Since a number of contesters have discovered the benefits of Bose noise-cancelling headphones, this may be of interest.
I've seen various attempts to add a Heil boom mike to Bose phones, usually involving "Velcro(R)-brand hook-and-pile fasteners" or duct tape, or rubber bands. These arrangements have generally been unsatisfactory for a variety of reasons. I wanted something more solid and sturdy. This version is pretty solid, only takes 30 minutes or so and inflicts minimal cosmetic damage to the Bose phones. And the mike can be removed for CW contests.
I've been using the Bose Quiet Comfort headphones for several years. They do a terrific job reducing the acoustic noise in the shack (fans, mostly). I also use them when I travel - they really knock down the noise on jets and cut down on fatigue on log flights). I've tried other noise-cancelling headphones, but these are the best as far as I'm concerned. The sound quality is terrific, they fit all the way over my ears, and they are very lightweight. Bose knows audio (no, I don't work there).
NOTE: K1EP HAS COOKED UP AN EVEN BETTER SCHEME FOR ATTACHING A BOOM MIKE TO BOSE QC-2 HEADPHONES - HE USED THE HEIL MINI-GOOSENECK MIKE THAT COMES ON THE PRO-SET SERIES. YOU CAN DOWNLOAD THE PDF FILE HERE (POSTED WITH PERMISSION)
It's always bugged me that Bose gets $300 for headphones, then adds another $700 if you want a microphone. I'd like to use the noise-cancelling phones on my occasional adventures in SSB contests, but not $1K worth.
I got a pair of the new, improved Bose phones for Christmas (Model QC-2 - they fold flat for traveling, etc.- they are very nice). I figured this gave me the freedom to experiment with the old ones. Incidentally, I do not recommend messing with the new model since there are wires running through the headband to connect the right and left earphones, and drilling through the plastic will likely destroy that wire. The headphones you want to modify are the original Quiet Comfort - they are no longer in production, but show up on eBay for $150-175. The noise cancelling circuitry lives in a small plastic box that connects by a wire to each of the headphones. Some contesters have experienced RFI on some bands when RF gets into the little box - I found that wrapping the cord that connects the little box to the rig around a Radio Shack split ferrite bead 5 or 6 times fixed it.
UPDATE: My QC-1 developed a problem after >5 years of use, so I decided to examine the QC-2 a little more closely for possible modifcation. I discovered that the wire in the headband can be avoided if you are careful, and I now have added this mod to my QC-2 phones, which fold flat for traveling. They do not have the little box, since all the electronics for the noise cancellation are included inside a little gadget that slides inside the left earphone cup, and the battery slides into the right earphone cup. I used them in the WRTC2006 competition in Brazil.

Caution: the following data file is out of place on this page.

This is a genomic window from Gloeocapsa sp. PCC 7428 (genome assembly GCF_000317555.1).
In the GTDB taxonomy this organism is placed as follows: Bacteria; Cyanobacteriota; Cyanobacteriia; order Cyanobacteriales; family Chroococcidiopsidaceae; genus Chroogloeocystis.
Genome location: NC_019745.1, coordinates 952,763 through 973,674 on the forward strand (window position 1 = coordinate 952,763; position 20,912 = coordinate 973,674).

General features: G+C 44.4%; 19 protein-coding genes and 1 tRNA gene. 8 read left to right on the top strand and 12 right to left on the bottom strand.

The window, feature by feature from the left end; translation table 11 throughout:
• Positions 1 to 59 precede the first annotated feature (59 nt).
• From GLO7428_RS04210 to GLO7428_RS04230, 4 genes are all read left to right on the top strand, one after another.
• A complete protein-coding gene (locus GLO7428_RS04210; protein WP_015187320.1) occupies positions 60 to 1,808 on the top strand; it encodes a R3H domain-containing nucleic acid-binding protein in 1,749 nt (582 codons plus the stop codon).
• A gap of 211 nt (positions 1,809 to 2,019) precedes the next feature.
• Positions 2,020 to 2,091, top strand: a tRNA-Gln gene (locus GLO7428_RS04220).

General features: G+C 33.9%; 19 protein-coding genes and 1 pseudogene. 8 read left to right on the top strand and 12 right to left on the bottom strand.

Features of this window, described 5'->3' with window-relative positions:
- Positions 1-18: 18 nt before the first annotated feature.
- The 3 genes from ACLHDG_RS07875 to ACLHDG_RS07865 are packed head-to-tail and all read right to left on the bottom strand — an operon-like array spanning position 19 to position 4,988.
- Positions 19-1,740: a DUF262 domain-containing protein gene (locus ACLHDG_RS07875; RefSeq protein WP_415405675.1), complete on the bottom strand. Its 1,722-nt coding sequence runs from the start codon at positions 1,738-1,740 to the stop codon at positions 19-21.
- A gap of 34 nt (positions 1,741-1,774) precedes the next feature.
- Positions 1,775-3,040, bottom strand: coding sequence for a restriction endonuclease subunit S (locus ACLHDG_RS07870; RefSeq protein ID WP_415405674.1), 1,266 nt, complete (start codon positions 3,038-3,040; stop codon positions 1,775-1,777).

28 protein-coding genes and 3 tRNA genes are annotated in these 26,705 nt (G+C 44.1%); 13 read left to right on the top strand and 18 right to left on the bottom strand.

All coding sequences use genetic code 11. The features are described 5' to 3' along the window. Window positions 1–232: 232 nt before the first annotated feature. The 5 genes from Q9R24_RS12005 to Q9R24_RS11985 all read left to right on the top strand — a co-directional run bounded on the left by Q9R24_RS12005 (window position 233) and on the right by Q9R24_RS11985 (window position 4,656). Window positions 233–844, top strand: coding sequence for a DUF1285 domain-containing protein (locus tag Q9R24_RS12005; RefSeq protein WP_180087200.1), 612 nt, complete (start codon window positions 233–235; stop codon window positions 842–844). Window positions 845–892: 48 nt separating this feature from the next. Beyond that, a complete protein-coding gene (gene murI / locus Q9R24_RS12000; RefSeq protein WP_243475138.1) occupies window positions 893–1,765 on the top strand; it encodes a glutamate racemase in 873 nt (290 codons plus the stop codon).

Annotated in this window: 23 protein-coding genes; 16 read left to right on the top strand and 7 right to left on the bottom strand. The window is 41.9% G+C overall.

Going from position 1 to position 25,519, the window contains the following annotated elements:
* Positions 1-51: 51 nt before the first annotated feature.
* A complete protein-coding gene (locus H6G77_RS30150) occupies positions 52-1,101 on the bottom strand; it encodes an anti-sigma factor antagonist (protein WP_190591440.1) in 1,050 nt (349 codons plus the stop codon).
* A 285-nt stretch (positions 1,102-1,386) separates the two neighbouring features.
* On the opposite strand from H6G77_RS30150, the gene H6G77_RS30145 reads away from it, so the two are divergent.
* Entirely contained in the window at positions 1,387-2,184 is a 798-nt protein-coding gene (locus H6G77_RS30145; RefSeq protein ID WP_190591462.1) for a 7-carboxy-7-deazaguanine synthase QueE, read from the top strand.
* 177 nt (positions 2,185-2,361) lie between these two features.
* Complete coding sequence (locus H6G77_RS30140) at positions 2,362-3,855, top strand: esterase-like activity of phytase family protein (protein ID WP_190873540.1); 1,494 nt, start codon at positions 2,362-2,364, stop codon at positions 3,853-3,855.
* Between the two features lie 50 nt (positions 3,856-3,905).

The parts needed for the mod are available as replacement parts for the BM-10 and BM-5 headsets sold by Heil sound (www.heilsound.com). These are the headphones that sit on your ear with little foam pads. I never liked those headphones. If you already own a pair of them, you have the parts already. You need the following:
BC (Boom Clip) - buy 2 or 3 of these...they break easily
BM Mic cup
BM Cord (not necessary if you already have some really small diameter shielded wire that fits inside the boom tubing)
And of course, a mike element - probably the HC-4 for hard core contesting.
You will also need two small (2-56) machine screws - 3/4 inch long is about right, and these are not available at Lowes or Home Depot - you will need to find a smaller local hardware store. My original version used some small (maybe 2 mm?) metric size screws, but I've been using the 2-56 size lately. You also need nuts to fit, and if you are a perfectionist, lockwashers. I also needed a small washer (you'll see it in the photos) but other people have drilled both holes in the Heil plastic clip and eliminated the washer).
Remove the earphones. All the work is done on the headband - actually on the U-shaped plastic brackets that hold the earphones to the headband (at left in the photo below).
Drill two small (2 mm or 3/32") holes through the bracket, one on either side of the letter "L", extending the existing holes where there are already two screws holding the band together (there are no wires there, so it's pretty safe). This is where you need the two 2-56 screws to go through corresponding holes drilled through the plastic Heil clip.
The little plastic piece in the middle of the picture above holds the bracket to the headband. The small screws formerly went into the main part of the bracket, and will be replaced with the longer screws going all the way through. The photo below shows the first screw installed.
The photo below shows where I sort of goofed and had to use the washer. If I had planned ahead, I would have drilled two holes in the green plastic Heil boom clip so that 1) they would line up with the holes in the Bose bracket, and 2) the whole thing would be shifted to the bottom part of the bracket to allow more rotation of the bracket. As I did it, I needed that washer, and the left earphone doesn't turn. More recently, I have been trimming off the top half of the round part of the Heil clip (left side in the photo below) to allow the earphone to turn.
So either add the washer or drill the hole in the right place, insert and tighten the screw, and the boom clip is firmly attached to the earphone bracket.
Then the boom mike snaps into the Heil clip, and presto! - you have a noise-cancelling headset with boom mike. You can bend the boom some if you are slow and gentle with it, to get the mike right in front of your mouth.
NOTE: You are on your own if you do this mod. Don't call me if you break your headphones or the mike boom. You assume all risk. Your mileage may vary.